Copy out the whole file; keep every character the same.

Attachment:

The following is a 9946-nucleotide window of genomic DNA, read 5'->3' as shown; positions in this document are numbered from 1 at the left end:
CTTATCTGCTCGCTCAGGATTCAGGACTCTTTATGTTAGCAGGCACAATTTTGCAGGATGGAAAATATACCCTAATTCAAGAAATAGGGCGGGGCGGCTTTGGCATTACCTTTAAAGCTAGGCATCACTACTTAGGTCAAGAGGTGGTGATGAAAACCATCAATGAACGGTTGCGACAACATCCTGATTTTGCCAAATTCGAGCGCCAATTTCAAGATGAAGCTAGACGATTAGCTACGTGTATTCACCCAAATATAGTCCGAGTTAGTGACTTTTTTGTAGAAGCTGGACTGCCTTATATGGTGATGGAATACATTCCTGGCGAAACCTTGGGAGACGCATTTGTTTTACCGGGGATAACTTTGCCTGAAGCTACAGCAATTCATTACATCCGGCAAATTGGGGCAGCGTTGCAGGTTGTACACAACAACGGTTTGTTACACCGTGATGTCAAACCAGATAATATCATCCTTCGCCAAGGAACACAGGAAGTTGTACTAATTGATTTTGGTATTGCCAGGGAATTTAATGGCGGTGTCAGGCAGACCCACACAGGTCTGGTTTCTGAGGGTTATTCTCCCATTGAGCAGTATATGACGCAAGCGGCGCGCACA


The following is a 9946-nucleotide window of genomic DNA, read 5'->3' as shown; positions in this document are numbered from 1 at the left end:
CTTATCTGCTCGCTCAGGATTCAGGACTCTTTATGTTAGCAGGCACAATTTTGCAGGATGGAAAATATACCCTAATTCAAGAAATAGGGCGGGGCGGCTTTGGCATTACCTTTAAAGCTAGGCATCACTACTTAGGTCAAGAGGTGGTGATGAAAACCATCAATGAACGGTTGCGACAACATCCTGATTTTGCCAAATTCGAGCGCCAATTTCAAGATGAAGCTAGACGATTAGCTACGTGTATTCACCCAAATATAGTCCGAGTTAGTGACTTTTTTGTAGAAGCTGGACTGCCTTATATGGTGATGGAATACATTCCTGGCGAAACCTTGGGAGACGCATTTGTTTTACCGGGGATAACTTTGCCTGAAGCTACAGCAATTCATTACATCCGGCAAATTGGGGCAGCGTTGCAGGTTGTACACAACAACGGTTTGTTACACCGTGATGTCAAACCAGATAATATCATCCTTCGCCAAGGAACACAGGAAGTTGTACTAATTGATTTTGGTATTGCCAGGGAATTTAATGGCGGTGTCAGGCAGACCCACACAGGTCTGGTTTCTGAGGGTTATTCTCCCATTGAGCAGTATATGACGCAAGCGGCGCGCACA